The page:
A 90ft long inflatable E. coli sculpture, which is 5 million times bigger than the real bacteria, has been suspended from the ceiling of the National Museum of Scotland’s Grand Gallery for the first time.
Bristol-based Luke Jerram's E. coli is part of this year's Edinburgh Art Festival which began on 28 July and runs til 28 August.
E. coli is one of the earliest forms of life on Earth and it's been speculated that if there's life on other planets it'd look similar to this.
While E. coli is often associated with food poisoning from drinking or eating fouled water or food, and can cause serious illness and even death, most E. coli are considered harmless and beneficial.
The bacteria normally lives in your intestines and helps to maintain the health of your digestive tract.
“Making visible the microscopic world around us, the artwork was made as an experimental object to contemplate," says Jerram.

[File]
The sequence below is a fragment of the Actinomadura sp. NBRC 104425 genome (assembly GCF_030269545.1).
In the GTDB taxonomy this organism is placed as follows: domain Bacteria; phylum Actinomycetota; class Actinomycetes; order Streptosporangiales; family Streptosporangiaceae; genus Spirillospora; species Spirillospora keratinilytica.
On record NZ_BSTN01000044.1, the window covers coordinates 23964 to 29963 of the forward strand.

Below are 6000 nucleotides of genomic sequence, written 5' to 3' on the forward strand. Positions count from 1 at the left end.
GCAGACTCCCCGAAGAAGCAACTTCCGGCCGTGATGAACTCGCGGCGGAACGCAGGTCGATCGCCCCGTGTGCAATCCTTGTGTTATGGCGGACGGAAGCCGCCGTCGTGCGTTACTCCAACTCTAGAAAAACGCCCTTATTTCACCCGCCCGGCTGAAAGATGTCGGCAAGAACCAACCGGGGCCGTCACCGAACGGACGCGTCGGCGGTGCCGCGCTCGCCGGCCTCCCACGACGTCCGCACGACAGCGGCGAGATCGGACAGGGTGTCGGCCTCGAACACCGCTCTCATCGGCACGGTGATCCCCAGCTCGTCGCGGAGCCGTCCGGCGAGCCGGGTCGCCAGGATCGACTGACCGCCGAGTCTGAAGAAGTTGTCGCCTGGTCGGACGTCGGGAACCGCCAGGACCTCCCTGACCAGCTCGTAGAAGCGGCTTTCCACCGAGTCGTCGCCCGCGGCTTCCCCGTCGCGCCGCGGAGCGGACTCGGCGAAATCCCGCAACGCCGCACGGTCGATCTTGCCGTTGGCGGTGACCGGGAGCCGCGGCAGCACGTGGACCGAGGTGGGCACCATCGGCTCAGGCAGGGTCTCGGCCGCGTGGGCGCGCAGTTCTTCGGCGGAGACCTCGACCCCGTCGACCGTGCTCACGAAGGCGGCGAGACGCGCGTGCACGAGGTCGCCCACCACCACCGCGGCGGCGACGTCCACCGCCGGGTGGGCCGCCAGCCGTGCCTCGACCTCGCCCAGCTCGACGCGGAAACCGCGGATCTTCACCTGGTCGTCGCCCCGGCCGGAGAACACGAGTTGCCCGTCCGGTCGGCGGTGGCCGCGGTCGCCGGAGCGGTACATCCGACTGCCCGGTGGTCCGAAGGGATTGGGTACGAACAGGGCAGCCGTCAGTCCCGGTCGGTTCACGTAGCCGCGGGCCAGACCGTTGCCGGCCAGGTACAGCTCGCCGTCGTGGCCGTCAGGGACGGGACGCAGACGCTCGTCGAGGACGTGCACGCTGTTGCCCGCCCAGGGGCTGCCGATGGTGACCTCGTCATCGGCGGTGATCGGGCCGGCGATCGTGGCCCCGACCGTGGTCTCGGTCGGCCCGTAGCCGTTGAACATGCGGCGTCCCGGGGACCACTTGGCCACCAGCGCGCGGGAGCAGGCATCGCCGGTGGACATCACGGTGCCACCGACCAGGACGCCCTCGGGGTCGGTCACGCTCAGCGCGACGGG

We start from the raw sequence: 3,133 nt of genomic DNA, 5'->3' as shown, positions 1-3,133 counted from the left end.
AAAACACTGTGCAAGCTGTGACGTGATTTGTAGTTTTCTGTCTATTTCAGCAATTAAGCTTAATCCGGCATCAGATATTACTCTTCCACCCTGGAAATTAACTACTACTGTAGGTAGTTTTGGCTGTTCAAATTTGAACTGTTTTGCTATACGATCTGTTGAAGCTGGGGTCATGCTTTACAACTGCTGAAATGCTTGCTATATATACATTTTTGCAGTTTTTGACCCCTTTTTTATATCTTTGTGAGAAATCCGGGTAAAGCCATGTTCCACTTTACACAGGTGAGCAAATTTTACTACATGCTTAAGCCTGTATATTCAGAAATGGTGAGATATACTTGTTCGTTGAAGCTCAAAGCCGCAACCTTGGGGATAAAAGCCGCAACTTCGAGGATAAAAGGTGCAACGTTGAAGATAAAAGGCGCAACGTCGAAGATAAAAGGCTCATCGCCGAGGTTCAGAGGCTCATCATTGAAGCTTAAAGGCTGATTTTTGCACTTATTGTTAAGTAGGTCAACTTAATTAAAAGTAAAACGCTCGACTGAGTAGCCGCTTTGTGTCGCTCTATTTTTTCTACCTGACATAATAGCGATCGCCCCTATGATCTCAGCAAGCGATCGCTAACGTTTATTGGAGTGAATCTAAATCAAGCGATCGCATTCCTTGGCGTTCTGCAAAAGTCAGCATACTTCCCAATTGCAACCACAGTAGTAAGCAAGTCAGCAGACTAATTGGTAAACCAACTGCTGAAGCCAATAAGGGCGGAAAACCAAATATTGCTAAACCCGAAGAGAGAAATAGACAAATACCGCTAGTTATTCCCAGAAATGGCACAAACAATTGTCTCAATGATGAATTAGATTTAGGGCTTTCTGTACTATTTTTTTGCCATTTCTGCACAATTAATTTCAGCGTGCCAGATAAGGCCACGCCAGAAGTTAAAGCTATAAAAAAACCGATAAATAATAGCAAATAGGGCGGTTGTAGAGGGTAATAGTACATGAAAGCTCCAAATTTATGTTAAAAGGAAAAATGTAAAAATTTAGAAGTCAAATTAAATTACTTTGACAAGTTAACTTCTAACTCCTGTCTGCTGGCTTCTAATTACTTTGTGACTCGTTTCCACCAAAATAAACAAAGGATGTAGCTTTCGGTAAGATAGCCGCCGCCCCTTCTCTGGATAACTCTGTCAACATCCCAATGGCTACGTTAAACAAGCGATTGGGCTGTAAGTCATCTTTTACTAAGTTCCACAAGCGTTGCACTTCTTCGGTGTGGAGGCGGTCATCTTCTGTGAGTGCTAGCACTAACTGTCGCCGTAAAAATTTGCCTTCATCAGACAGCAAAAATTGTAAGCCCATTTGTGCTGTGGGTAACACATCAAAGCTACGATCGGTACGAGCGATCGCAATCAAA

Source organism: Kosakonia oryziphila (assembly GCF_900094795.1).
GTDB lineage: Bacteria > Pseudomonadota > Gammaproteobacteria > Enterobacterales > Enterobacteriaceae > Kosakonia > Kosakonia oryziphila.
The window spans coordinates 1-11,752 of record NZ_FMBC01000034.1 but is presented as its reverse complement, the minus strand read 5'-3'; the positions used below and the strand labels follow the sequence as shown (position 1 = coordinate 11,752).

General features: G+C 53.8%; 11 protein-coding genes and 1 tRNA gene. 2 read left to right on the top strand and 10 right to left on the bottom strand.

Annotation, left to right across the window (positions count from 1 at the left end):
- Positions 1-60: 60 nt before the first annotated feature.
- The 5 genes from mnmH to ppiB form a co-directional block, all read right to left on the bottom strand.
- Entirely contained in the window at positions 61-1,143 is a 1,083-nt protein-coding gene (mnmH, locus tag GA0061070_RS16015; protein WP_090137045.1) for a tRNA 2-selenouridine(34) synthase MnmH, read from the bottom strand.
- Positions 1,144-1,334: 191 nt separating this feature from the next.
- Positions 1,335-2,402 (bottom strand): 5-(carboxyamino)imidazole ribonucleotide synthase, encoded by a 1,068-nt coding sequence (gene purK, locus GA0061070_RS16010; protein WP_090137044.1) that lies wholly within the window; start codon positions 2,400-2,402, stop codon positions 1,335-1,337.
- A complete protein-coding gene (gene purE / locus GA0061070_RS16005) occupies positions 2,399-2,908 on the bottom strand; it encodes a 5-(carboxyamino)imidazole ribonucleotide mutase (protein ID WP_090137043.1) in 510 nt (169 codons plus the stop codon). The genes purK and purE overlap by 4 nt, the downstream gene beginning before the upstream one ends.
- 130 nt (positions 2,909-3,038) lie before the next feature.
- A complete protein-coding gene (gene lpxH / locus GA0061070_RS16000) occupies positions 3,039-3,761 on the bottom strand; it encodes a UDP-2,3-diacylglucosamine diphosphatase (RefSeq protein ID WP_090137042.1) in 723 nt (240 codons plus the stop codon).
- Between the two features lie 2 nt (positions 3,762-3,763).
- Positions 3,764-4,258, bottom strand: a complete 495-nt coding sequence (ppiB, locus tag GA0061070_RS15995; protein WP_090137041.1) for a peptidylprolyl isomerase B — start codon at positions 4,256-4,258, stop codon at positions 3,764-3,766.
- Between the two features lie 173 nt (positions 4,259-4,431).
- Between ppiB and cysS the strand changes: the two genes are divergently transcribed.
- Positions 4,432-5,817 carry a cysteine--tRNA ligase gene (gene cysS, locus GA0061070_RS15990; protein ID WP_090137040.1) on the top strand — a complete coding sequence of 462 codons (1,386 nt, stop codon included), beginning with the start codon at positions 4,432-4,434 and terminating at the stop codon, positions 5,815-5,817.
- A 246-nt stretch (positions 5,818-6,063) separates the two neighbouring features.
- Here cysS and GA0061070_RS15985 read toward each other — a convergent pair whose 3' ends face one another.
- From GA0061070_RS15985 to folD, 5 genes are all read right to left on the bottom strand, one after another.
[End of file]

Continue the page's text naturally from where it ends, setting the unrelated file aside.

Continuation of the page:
"When standing next to it, does the bacteria alter our personal sense of scale? Does it look scary, beautiful, comical or alien? Will audiences be attracted or repelled by it?”
The sculpture ties in neatly with the Museum's exhibition "Anatomy: A Matter of Life and Death" which draws on Edinburgh's rich medical history.
The giant inflatable E.coli sculpture was made for the KREBS Fest and has since been presented in other venues around the UK including the Eden Project.
It has been brought to Edinburgh with the support of the University of Sheffield and the and UKRI strategic priority fund "Building collaboration at the physics of life interface".